The first webcam was put into use for a matter of utmost importance — coffee. Yes, it was the hard-working researchers at Cambridge University who, in 1991, installed a remote camera to monitor their coffee pot thus insuring no fruitless trips to the break room. Priorities, right? Well, our virtual gaze has come a long way. From weather forecasting to wildlife protection to simply chatting with friends and family on FaceTime, the webcam’s applications have become far-ranging. And when it comes to travel, these mini spectators provide an invaluable window into worlds we yearn to explore.
While there is no substitute for feeling the mist from Yosemite Falls kiss your face or watching the moon rise over Half Dome, while there’s no stand-in for scrambling up Lembert Dome or being engulfed by wildflowers while strolling the Hite Cove Trail – the more you can see of Mariposa Yosemite, the more you’ll want to come. So here they are. A compendium of killer views ranging from spartan to sublime with one purpose and one purpose only — to inspire your next unforgettable visit.
Because these webcams are operated by different organizations, the refresh rate may vary. Try clicking refresh to update the webcam view. If the view is black, please note that it may be nighttime.
Provided by the Yosemite Conservancy – a non-profit partner of the park that provides grants for important park projects.
Provided by the National Park Service
Provided by Yosemite Hospitality
Provided by the US Geological Survey
Nestled in the woods just two miles from Yosemite’s South Gate, this organically modern all-season resort offers rooms, suites and cabins, not to mention a full bar named for a mythological varmint, the Ascent Spa and a Tesla charging station. The view from this webcam is over the Tenaya’s roof northwest towards the town of Fish Camp (hidden by the pines). Bring the family for a guided nature hike, the nightly Dive-In Movies poolside or just a place to relax in comfort after a full day of exploring Yosemite National Park.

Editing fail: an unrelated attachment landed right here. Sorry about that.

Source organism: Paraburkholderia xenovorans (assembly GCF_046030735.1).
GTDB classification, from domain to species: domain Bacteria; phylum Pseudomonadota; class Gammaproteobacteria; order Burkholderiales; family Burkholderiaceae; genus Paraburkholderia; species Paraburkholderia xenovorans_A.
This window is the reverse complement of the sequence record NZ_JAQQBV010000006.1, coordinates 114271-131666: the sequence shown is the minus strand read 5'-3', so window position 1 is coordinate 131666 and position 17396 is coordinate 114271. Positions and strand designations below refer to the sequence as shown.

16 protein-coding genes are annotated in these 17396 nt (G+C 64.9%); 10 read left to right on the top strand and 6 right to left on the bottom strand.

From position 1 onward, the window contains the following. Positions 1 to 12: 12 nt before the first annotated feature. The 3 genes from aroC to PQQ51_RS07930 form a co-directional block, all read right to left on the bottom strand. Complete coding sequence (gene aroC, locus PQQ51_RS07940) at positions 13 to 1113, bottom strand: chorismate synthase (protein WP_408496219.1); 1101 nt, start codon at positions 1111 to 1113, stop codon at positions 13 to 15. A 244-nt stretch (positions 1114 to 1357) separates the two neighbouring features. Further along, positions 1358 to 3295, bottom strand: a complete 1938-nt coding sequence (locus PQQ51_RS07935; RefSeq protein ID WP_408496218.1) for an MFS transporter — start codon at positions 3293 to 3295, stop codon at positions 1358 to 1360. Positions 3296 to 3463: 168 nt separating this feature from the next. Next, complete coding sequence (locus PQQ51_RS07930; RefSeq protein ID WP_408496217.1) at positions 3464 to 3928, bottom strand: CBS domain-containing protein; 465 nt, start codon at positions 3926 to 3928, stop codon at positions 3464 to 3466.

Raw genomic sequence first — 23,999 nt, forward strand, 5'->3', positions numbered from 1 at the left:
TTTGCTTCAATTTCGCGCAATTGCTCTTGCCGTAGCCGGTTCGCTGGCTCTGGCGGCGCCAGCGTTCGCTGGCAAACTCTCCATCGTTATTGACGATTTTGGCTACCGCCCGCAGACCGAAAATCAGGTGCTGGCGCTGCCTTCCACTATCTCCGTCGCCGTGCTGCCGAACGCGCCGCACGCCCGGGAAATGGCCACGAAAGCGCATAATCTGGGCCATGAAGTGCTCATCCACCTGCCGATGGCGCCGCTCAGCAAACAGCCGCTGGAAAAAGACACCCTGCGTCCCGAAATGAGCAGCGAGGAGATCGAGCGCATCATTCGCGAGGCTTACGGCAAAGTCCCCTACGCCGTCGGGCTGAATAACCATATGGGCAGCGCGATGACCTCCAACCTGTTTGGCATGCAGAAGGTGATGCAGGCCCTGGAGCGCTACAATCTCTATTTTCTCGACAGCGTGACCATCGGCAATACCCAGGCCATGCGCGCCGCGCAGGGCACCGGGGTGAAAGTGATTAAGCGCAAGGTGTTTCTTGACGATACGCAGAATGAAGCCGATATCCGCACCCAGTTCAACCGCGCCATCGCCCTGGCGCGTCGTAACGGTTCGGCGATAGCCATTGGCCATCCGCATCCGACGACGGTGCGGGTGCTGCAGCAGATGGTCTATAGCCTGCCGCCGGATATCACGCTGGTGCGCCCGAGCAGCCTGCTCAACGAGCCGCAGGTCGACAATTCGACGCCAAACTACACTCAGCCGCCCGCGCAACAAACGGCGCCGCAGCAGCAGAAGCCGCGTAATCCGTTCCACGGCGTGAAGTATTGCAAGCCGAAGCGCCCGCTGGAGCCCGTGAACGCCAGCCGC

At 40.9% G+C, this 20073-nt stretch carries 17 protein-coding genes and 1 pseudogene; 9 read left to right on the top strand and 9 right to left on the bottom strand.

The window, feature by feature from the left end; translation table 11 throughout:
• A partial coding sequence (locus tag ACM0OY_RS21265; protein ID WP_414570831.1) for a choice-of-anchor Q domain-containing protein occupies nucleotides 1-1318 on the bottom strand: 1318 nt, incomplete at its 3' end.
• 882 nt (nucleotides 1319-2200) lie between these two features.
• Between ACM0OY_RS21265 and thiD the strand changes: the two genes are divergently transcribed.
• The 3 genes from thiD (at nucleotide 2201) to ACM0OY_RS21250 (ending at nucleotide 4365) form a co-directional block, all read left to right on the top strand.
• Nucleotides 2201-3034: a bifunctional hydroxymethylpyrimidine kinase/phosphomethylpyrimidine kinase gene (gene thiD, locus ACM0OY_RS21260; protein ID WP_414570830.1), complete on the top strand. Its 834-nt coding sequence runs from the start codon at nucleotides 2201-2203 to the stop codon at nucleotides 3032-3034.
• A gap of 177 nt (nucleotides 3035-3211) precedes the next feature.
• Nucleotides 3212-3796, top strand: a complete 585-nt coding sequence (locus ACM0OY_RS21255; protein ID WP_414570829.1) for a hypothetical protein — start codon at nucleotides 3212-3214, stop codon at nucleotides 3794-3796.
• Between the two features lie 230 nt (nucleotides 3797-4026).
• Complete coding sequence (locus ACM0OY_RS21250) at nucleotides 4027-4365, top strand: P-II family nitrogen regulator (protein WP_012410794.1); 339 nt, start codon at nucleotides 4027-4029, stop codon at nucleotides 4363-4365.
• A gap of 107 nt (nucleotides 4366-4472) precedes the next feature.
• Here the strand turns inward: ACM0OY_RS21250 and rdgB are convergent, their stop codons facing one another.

Provided by Tenaya Lodge at Yosemite
Provided by U.C. Merced Yosemite Field Station.
Provided by Big Creek Inn
Operated by the Tuolumne Meadows Store, this seasonal webcam (approximately June through September) looks west towards Fairview Dome. John Muir called this prominent bubble of granite “one of the most striking and best-preserved of the domes” in Yosemite. At 9,728 feet (2,965 m), Fairview Dome sits about 4 miles west of the high-country hub Tuolumne Meadows, a popular launching point for numerous hikes of varying distance and difficulty.
view feed (Note: this webcam was inactive during the 2020 season.)
A vital function of webcams today is wildfire prevention, and ALERTWildfire has been building a consortium of universities, counties and public utilities towards this goal. By placing these cameras throughout the western States, the agency has created a team of virtual fire-spotters that have helped provide critical information for over 600 fires since their 2013 inception. The Yosemite West camera is located near the historic town of El Portal in beautiful Mariposa County and gazes eastward toward Yosemite National Park.
(operated by P,G & E)
Mariposa County’s mining history infuses the landscape around Mount Bullion where the Princeton Mine once flourished. Discovered in 1852, the Princeton was part of the original Las Mariposas land grant owned by John C. Fremont and at times was the largest gold producer in California. This sweeping view looks out across the rolling foothills to the southeast and beyond towards the town of Mariposa.
(operated by PG&E)
Perched above Highway 49, this camera sits at the summit of Buckhorn Peak (3,763 feet/1,147 meters) and scans the Sierra foothills southwest not far from where John Muir made his first “ramble” from San Francisco up to Yosemite. Come follow in Muir’s footsteps and explore the wonders of Mariposa Yosemite from its natural beauty to its deep history.
(operated by P, G & E)